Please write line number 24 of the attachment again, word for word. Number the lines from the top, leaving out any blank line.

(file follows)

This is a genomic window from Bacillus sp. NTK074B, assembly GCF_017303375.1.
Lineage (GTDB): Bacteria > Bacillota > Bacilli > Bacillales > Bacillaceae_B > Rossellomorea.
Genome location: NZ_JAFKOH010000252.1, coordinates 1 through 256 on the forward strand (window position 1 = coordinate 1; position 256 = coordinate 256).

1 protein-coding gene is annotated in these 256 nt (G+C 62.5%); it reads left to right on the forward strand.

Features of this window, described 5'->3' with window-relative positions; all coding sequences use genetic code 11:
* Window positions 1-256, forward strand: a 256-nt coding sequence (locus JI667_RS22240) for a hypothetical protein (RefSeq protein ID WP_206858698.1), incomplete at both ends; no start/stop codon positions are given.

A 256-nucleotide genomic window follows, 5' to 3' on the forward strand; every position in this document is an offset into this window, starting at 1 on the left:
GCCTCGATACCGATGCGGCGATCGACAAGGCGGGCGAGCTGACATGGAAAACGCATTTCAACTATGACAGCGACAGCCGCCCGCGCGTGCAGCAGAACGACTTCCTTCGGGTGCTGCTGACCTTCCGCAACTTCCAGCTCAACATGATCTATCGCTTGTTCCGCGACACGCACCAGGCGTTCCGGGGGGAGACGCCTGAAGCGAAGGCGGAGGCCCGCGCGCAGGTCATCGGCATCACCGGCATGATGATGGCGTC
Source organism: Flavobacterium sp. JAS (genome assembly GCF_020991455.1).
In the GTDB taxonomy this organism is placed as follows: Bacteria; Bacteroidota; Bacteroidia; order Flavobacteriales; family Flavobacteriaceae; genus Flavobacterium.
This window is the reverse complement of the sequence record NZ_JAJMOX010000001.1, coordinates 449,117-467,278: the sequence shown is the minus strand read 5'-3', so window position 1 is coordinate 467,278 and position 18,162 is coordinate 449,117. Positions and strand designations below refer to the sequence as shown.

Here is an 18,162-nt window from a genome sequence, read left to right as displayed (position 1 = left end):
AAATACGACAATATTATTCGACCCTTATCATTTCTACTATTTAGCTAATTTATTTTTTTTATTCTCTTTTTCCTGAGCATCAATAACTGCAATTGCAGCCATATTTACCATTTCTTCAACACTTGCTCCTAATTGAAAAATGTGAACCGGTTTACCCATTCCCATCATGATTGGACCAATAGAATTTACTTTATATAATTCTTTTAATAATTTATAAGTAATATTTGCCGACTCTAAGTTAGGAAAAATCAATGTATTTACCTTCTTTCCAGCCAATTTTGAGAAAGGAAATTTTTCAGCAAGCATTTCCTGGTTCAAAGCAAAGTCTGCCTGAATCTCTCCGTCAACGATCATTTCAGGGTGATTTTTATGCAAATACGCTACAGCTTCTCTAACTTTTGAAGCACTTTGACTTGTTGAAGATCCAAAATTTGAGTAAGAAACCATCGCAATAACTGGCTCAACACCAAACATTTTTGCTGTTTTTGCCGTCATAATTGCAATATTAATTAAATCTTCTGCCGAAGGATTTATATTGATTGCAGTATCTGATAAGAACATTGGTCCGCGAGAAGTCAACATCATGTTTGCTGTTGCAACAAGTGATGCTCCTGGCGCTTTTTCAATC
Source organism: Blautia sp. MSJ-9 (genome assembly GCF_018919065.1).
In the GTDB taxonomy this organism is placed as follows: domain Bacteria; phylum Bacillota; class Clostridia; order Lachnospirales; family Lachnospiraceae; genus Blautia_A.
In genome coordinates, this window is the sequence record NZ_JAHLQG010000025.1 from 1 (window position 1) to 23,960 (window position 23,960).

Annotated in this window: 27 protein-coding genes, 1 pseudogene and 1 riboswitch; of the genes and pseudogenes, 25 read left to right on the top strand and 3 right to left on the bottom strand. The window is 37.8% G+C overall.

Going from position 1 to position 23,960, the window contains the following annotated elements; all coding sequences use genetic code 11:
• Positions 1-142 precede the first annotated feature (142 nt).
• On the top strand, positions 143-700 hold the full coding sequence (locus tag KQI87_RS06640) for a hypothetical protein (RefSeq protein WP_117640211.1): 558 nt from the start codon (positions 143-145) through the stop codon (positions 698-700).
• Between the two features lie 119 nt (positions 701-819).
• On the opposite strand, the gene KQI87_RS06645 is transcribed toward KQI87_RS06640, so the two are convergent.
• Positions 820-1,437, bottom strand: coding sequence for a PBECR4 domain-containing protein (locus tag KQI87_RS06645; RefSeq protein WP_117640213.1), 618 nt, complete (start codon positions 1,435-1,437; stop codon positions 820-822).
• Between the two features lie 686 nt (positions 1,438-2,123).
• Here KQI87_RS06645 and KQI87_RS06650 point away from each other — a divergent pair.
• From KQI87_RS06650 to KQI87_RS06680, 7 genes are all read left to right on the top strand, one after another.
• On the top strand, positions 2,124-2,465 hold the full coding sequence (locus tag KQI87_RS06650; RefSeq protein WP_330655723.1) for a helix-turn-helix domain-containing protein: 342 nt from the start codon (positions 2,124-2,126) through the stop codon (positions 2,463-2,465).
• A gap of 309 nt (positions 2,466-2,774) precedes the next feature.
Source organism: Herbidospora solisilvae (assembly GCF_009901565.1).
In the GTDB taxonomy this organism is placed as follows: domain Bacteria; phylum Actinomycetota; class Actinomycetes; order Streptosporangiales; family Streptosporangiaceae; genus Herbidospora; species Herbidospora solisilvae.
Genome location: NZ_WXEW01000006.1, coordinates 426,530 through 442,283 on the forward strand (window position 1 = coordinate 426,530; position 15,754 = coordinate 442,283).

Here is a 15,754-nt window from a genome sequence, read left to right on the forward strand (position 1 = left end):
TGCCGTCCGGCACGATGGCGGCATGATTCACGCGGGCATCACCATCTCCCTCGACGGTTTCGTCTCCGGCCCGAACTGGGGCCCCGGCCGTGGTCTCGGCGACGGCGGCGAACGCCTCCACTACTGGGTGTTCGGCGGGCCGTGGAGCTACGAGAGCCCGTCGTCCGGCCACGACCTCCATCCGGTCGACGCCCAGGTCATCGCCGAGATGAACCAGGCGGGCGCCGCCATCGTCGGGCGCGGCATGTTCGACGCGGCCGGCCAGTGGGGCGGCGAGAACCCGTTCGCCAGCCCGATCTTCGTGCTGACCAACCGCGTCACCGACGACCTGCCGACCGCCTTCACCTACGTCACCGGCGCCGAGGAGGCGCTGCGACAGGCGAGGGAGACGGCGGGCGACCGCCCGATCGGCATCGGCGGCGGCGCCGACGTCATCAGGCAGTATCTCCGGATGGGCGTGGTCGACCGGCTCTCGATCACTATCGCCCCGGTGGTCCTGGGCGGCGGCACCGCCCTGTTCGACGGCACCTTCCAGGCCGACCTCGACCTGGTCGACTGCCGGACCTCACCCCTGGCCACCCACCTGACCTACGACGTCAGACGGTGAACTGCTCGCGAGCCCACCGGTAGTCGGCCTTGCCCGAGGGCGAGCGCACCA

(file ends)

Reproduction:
• Between the two features lie 686 nt (positions 1,438-2,123).